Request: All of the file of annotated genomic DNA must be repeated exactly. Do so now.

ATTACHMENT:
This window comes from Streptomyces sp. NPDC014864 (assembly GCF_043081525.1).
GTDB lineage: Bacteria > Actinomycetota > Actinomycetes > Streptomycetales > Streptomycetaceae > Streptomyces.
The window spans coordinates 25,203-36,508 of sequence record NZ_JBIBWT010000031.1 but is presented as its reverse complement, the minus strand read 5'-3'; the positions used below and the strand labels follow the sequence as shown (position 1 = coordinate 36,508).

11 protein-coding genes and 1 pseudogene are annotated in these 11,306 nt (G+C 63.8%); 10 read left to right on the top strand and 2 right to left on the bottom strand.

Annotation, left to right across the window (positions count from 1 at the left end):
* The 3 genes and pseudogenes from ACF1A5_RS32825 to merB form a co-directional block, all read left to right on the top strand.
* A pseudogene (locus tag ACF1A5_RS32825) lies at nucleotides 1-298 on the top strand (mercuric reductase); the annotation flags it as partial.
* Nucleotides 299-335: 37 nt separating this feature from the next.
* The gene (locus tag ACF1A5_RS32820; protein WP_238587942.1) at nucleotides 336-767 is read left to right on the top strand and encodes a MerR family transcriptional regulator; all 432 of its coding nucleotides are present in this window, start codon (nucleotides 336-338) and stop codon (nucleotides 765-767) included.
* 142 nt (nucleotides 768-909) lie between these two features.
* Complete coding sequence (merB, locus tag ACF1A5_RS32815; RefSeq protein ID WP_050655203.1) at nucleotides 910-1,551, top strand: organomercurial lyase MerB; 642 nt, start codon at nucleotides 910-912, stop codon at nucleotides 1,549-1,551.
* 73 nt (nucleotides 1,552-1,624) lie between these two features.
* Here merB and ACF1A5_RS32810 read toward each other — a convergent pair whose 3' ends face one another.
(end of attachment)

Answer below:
This window comes from Streptomyces sp. NPDC014864 (assembly GCF_043081525.1).
GTDB lineage: Bacteria > Actinomycetota > Actinomycetes > Streptomycetales > Streptomycetaceae > Streptomyces.
The window spans coordinates 25,203-36,508 of sequence record NZ_JBIBWT010000031.1 but is presented as its reverse complement, the minus strand read 5'-3'; the positions used below and the strand labels follow the sequence as shown (position 1 = coordinate 36,508).

11 protein-coding genes and 1 pseudogene are annotated in these 11,306 nt (G+C 63.8%); 10 read left to right on the top strand and 2 right to left on the bottom strand.

Annotation, left to right across the window (positions count from 1 at the left end):
* The 3 genes and pseudogenes from ACF1A5_RS32825 to merB form a co-directional block, all read left to right on the top strand.
* A pseudogene (locus tag ACF1A5_RS32825) lies at nucleotides 1-298 on the top strand (mercuric reductase); the annotation flags it as partial.
* Nucleotides 299-335: 37 nt separating this feature from the next.
* The gene (locus tag ACF1A5_RS32820; protein WP_238587942.1) at nucleotides 336-767 is read left to right on the top strand and encodes a MerR family transcriptional regulator; all 432 of its coding nucleotides are present in this window, start codon (nucleotides 336-338) and stop codon (nucleotides 765-767) included.
* 142 nt (nucleotides 768-909) lie between these two features.
* Complete coding sequence (merB, locus tag ACF1A5_RS32815; RefSeq protein ID WP_050655203.1) at nucleotides 910-1,551, top strand: organomercurial lyase MerB; 642 nt, start codon at nucleotides 910-912, stop codon at nucleotides 1,549-1,551.
* 73 nt (nucleotides 1,552-1,624) lie between these two features.
* Here merB and ACF1A5_RS32810 read toward each other — a convergent pair whose 3' ends face one another.